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How To Motivate & Support Employees in the Workplace

Cassandra Rose, SPHR, SHRM-SCP
How to Motivate Employees & Support Them in the Workplace

The years 2020 and 2021 have been a test for most orga­ni­za­tions. Learn­ing how to oper­ate dur­ing a glob­al pan­dem­ic has been chal­leng­ing, and one of the most sig­nif­i­cant chal­lenges has been cen­tered around employ­ee engagement.

Com­pa­nies across every sec­tor and indus­try have been dis­rupt­ed, and peo­ple have been forced to instant­ly adapt to dra­mat­ic and life-alter­ing changes. The added phys­i­cal and emo­tion­al stress has caused employ­ers to have had a chal­leng­ing year engag­ing their teams and keep­ing spir­its high.

Under­stand­ing the best way to sup­port and engage employ­ees is a pri­ma­ry con­cern for many exec­u­tives. With their teams in per­pet­u­al iso­la­tion, this chal­lenge has become increas­ing­ly com­plex — but it’s not impossible.

7 Steps for Creating an Engaged Workforce

As busi­ness­es grow and become more com­plex, employ­ees are forced to adapt to con­stant­ly shift­ing work envi­ron­ments and will often con­front a gaunt­let of chal­leng­ing obsta­cles. The teams that oper­ate best under these cir­cum­stances are engaged, sup­port­ed and well-prepared.

Hap­py employ­ees have health­i­er minds and bod­ies. They’re more prone to crit­i­cal think­ing, and research shows that they’ll stick around longer.

Replac­ing a sin­gle team mem­ber can cost a com­pa­ny up to 200% of that employ­ee’s annu­al salary. The rea­son? The hir­ing process is time-con­sum­ing, the vacant posi­tion strains the entire team, and it costs valu­able time and mon­ey to recruit and train some­one new.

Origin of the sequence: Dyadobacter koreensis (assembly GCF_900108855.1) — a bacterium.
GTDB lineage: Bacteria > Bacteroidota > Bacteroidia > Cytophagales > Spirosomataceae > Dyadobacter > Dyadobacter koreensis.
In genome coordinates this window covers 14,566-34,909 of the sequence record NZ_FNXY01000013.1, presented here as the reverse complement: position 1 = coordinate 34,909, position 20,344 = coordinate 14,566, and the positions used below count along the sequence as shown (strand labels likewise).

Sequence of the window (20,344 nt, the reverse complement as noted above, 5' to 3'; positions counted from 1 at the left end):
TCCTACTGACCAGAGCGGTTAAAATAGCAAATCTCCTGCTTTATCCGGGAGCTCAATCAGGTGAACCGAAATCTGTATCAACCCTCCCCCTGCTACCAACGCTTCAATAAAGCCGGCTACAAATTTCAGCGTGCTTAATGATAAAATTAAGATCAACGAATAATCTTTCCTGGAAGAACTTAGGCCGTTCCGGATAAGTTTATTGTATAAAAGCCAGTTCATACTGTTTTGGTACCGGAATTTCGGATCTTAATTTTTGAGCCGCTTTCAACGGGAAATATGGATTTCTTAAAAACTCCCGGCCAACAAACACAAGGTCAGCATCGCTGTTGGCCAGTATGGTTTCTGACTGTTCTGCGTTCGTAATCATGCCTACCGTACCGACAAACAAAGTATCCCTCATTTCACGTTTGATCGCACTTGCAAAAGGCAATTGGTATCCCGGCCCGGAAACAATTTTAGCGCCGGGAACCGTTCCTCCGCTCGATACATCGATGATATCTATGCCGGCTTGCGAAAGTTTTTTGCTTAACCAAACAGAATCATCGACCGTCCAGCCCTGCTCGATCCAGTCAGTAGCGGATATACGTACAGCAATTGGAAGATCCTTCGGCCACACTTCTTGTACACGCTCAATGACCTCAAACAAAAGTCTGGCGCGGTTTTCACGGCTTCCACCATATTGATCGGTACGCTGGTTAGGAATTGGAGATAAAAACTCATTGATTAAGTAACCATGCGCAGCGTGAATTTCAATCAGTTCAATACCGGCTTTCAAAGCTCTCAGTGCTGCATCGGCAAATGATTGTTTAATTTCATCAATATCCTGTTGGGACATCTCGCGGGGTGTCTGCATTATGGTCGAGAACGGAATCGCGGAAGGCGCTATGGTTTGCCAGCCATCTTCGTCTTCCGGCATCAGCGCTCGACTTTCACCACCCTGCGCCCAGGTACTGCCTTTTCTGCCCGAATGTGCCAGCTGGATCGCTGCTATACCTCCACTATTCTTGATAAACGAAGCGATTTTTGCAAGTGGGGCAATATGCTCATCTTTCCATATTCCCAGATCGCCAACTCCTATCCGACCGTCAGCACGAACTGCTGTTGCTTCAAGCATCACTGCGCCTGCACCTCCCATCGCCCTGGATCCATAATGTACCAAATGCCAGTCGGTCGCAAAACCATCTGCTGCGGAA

To avoid this, com­pa­nies must focus on the lives and well-being of their employ­ees. That’s the best and most effec­tive way to cre­ate a hap­py and engaged team. Here are a few strate­gies that will help.

1. Establish Transparency

Establish Transparency

An orga­ni­za­tion’s vision should be clear and con­cise. There should be no con­fu­sion or sur­pris­es about a com­pa­ny’s mis­sion or goals. If some­thing shifts, employ­ees should know. If a com­pa­ny wants to pro­mote engage­ment, it should first encour­age inclu­sion and transparency.

The COVID-19 pan­dem­ic became a defin­i­tive test for a com­pa­ny’s abil­i­ty to adapt and oper­ate under incred­i­ble strain. It forced a lot of fast change, includ­ing the rapid incor­po­ra­tion of flex­i­ble work envi­ron­ments. A seam­less tran­si­tion to remote work is impos­si­ble with­out com­plete trans­paren­cy between exec­u­tives, super­vi­sors and employees.

Trans­paren­cy cul­ti­vates an envi­ron­ment of open and effec­tive com­mu­ni­ca­tion. It gives employ­ees the time and space to feel com­fort­able enough to pro­vide hon­est feed­back and fos­ters a sense of com­mu­ni­ty among colleagues.

2. Offer Career and Growth Opportunities

Com­pa­nies should cre­ate new and excit­ing career oppor­tu­ni­ties to match their employ­ees’ skills, aspi­ra­tions and goals. Employ­ees will not stick around if they think they’ve hit a dead end. In fact, many employ­ees actu­al­ly believe that it’s eas­i­er to switch orga­ni­za­tions than it is to move up in their cur­rent company.

That’s a problem.

If orga­ni­za­tions want to engage with their team and improve reten­tion, they should cre­ate clear career advance­ment oppor­tu­ni­ties. Every team mem­ber should under­stand the process, know what’s expect­ed of them and be chal­lenged to take those next steps.

If com­pa­nies are in the habit of offer­ing con­tin­ued train­ing and edu­ca­tion, they will be bet­ter posi­tioned to cre­ate new career oppor­tu­ni­ties for emerg­ing tal­ent. They’ll also be bet­ter equipped to han­dle sub­stan­tial growth and eco­nom­ic challenges.

3. Open Door Policies, Performance Reviews and Constant Communication